All Oils Are Not Created Equal--Here's Why

All Oils Are Not Created Equal--Here's Why
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By Kristie Dash, Allure

Photo: Chris Gentile

It doesn't take a biophysicist to know that incorporating oils into your beauty routine soothes chapped skin, fights frizz, and combats dryness--especially in the winter. But did you know that different types of oils do different things? If you look under a microscope, some oils are made up of large molecules, while others are made up of smaller ones. And when it comes to getting what you want out of your oil, it turns out size matters.

Most people think that all oils sink into your skin and hair like a leave-in conditioner, but actually only those with small molecules have the ability to truly penetrate the hair shaft and top layer of skin. Coconut oil is the best example of one that does, which is why it's so commonly used in hair masks and body lotions. It has legitimate restorative properties, so you know that soft feeling you get post-use is real.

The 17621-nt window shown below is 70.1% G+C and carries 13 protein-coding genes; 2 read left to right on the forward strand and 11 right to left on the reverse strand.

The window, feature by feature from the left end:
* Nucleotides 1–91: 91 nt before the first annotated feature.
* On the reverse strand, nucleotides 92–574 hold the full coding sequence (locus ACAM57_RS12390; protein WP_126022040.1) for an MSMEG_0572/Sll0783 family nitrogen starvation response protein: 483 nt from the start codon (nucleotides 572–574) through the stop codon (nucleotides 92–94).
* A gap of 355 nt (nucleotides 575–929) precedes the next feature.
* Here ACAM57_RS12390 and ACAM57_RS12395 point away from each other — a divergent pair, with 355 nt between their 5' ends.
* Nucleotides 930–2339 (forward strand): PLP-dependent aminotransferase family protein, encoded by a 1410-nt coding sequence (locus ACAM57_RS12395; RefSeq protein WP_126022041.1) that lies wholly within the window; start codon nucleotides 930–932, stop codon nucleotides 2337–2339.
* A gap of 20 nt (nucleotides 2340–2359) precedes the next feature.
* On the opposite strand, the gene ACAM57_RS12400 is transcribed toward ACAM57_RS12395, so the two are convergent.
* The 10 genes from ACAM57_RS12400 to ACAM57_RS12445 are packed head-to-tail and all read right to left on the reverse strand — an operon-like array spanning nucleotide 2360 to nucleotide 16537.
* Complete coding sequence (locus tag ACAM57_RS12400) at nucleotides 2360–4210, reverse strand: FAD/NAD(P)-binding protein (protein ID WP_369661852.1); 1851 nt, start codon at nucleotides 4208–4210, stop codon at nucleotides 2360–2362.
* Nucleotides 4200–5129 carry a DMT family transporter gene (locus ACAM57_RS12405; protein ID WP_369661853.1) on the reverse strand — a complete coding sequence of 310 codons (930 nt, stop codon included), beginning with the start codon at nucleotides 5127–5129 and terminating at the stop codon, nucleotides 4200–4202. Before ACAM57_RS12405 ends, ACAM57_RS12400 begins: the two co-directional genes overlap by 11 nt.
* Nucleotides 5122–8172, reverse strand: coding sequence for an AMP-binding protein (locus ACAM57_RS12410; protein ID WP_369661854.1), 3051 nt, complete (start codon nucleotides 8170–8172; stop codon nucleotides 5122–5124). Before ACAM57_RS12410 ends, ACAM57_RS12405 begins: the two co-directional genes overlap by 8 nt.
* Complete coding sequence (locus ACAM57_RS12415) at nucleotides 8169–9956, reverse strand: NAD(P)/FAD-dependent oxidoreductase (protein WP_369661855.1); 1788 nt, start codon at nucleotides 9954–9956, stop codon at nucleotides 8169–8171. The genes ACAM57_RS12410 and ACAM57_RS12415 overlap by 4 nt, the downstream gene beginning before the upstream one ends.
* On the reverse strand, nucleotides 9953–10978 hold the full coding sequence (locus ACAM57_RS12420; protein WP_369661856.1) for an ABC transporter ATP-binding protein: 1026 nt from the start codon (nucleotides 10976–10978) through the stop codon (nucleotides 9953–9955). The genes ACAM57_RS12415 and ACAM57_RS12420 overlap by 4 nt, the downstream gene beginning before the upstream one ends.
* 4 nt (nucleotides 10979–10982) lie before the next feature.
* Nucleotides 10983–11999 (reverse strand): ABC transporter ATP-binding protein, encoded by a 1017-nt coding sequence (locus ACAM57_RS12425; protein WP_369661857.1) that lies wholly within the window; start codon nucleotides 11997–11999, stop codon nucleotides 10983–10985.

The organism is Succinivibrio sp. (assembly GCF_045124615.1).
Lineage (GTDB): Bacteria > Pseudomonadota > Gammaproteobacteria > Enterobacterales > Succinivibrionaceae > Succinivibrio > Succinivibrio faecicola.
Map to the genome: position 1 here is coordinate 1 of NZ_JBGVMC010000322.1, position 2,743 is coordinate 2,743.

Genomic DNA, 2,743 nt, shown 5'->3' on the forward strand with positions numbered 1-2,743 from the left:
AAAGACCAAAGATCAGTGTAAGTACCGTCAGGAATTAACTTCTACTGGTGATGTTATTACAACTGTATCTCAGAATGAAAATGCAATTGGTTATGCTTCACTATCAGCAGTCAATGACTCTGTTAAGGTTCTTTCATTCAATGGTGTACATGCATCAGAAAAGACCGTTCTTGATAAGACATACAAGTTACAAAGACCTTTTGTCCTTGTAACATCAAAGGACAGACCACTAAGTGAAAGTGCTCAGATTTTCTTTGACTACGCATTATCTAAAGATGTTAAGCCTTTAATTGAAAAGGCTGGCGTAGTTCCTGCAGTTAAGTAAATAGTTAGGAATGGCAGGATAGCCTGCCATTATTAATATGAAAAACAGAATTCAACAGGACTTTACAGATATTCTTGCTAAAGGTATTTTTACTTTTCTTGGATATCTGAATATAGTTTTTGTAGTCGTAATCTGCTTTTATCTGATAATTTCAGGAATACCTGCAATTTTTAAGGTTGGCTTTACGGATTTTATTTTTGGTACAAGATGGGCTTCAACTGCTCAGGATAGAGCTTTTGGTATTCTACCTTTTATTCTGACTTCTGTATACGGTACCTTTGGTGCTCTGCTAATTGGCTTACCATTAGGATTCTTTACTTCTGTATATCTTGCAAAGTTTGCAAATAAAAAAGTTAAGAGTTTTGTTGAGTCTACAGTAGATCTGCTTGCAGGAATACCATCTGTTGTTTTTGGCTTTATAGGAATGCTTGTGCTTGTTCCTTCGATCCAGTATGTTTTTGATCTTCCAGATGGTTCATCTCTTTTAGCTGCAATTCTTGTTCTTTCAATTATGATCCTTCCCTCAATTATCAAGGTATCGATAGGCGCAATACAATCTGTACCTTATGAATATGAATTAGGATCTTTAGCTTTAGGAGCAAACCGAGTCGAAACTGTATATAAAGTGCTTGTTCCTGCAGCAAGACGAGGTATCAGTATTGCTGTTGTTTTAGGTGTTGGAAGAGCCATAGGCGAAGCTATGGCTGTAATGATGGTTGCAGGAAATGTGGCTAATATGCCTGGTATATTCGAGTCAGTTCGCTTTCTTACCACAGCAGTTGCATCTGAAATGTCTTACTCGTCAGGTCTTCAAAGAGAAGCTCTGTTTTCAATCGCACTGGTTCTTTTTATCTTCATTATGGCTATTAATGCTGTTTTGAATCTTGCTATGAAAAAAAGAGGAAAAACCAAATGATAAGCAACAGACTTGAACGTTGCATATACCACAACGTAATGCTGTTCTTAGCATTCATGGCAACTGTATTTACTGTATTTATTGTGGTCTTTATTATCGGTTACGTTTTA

Most natural oils, however--like argan oil, rose-hip oil, and jojoba oil--are mixtures of fairly large-size molecules, explains cosmetic chemist Jim Hammer. Their purpose is not to sink into your skin and hair but rather to form a layer of protection, especially in wet (read: snowy) or humid weather, for both preventative and cosmetic needs. "These oils spread out and form a thin coating on the hair and skin, which provides softness, smoothing, and shine-enhancing effects," he says. To get even more out of these oils, apply them after the shower when your skin is still damp to trap in the excess moisture. And when it comes to your hair, don't be afraid to go for a heavy coating. "The oil will act as a barrier to keep water getting into the hair, which can help prevent frizz," says Hammer. "It also serves to seal in whatever moisture was originally in the hair."

With this being said, cosmetic chemist Ni'Kita Wilson makes a valid point about argan and other larger molecule-based oils. "I wouldn't go so far as to say that none of them penetrate into the skin. They aren't as efficient as coconut oil, but they have a little penetration power," she says. And when it comes to hair, it's true that size does matter, but as Wilson explains, "Hair strands tend to be a bit battered and abused so there are ways for the oil to penetrate into the hair strands." So yes, there is some debate about what types of oils are most beneficial, but according to the experts, they're all good. Our solution: Use them all.

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